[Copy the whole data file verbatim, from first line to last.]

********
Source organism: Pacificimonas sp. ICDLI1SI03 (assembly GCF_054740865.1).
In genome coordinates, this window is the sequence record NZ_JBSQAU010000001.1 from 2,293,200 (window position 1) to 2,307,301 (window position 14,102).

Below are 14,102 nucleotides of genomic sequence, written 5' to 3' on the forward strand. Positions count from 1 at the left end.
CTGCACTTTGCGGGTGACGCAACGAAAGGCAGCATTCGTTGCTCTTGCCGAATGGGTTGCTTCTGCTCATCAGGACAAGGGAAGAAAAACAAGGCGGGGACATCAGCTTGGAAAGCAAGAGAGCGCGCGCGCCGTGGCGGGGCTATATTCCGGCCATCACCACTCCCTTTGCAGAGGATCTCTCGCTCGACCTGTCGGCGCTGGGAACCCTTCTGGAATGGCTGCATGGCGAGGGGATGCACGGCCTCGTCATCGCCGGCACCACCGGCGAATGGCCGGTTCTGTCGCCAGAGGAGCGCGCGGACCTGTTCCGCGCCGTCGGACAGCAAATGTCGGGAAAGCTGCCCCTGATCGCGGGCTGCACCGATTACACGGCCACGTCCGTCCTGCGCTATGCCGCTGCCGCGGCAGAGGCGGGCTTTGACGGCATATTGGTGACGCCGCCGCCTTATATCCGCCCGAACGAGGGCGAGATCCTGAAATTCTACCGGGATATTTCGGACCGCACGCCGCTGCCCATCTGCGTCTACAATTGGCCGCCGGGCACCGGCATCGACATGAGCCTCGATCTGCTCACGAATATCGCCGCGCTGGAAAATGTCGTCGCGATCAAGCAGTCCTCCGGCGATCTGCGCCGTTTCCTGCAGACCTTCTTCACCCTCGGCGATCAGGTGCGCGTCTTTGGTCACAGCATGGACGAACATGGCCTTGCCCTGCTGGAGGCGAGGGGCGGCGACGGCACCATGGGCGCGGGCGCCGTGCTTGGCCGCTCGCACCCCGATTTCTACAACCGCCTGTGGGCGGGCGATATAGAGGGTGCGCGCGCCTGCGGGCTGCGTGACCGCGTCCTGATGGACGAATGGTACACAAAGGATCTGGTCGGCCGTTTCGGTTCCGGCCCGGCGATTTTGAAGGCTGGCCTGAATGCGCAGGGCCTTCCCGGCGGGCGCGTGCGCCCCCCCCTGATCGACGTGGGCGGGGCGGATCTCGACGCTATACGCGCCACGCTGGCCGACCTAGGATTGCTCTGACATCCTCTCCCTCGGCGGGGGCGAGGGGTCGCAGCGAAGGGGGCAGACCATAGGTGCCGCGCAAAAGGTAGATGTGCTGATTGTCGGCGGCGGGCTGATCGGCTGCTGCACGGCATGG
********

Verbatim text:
Source organism: Pacificimonas sp. ICDLI1SI03 (assembly GCF_054740865.1).
In genome coordinates, this window is the sequence record NZ_JBSQAU010000001.1 from 2,293,200 (window position 1) to 2,307,301 (window position 14,102).

Below are 14,102 nucleotides of genomic sequence, written 5' to 3' on the forward strand. Positions count from 1 at the left end.
CTGCACTTTGCGGGTGACGCAACGAAAGGCAGCATTCGTTGCTCTTGCCGAATGGGTTGCTTCTGCTCATCAGGACAAGGGAAGAAAAACAAGGCGGGGACATCAGCTTGGAAAGCAAGAGAGCGCGCGCGCCGTGGCGGGGCTATATTCCGGCCATCACCACTCCCTTTGCAGAGGATCTCTCGCTCGACCTGTCGGCGCTGGGAACCCTTCTGGAATGGCTGCATGGCGAGGGGATGCACGGCCTCGTCATCGCCGGCACCACCGGCGAATGGCCGGTTCTGTCGCCAGAGGAGCGCGCGGACCTGTTCCGCGCCGTCGGACAGCAAATGTCGGGAAAGCTGCCCCTGATCGCGGGCTGCACCGATTACACGGCCACGTCCGTCCTGCGCTATGCCGCTGCCGCGGCAGAGGCGGGCTTTGACGGCATATTGGTGACGCCGCCGCCTTATATCCGCCCGAACGAGGGCGAGATCCTGAAATTCTACCGGGATATTTCGGACCGCACGCCGCTGCCCATCTGCGTCTACAATTGGCCGCCGGGCACCGGCATCGACATGAGCCTCGATCTGCTCACGAATATCGCCGCGCTGGAAAATGTCGTCGCGATCAAGCAGTCCTCCGGCGATCTGCGCCGTTTCCTGCAGACCTTCTTCACCCTCGGCGATCAGGTGCGCGTCTTTGGTCACAGCATGGACGAACATGGCCTTGCCCTGCTGGAGGCGAGGGGCGGCGACGGCACCATGGGCGCGGGCGCCGTGCTTGGCCGCTCGCACCCCGATTTCTACAACCGCCTGTGGGCGGGCGATATAGAGGGTGCGCGCGCCTGCGGGCTGCGTGACCGCGTCCTGATGGACGAATGGTACACAAAGGATCTGGTCGGCCGTTTCGGTTCCGGCCCGGCGATTTTGAAGGCTGGCCTGAATGCGCAGGGCCTTCCCGGCGGGCGCGTGCGCCCCCCCCTGATCGACGTGGGCGGGGCGGATCTCGACGCTATACGCGCCACGCTGGCCGACCTAGGATTGCTCTGACATCCTCTCCCTCGGCGGGGGCGAGGGGTCGCAGCGAAGGGGGCAGACCATAGGTGCCGCGCAAAAGGTAGATGTGCTGATTGTCGGCGGCGGGCTGATCGGCTGCTGCACGGCATGG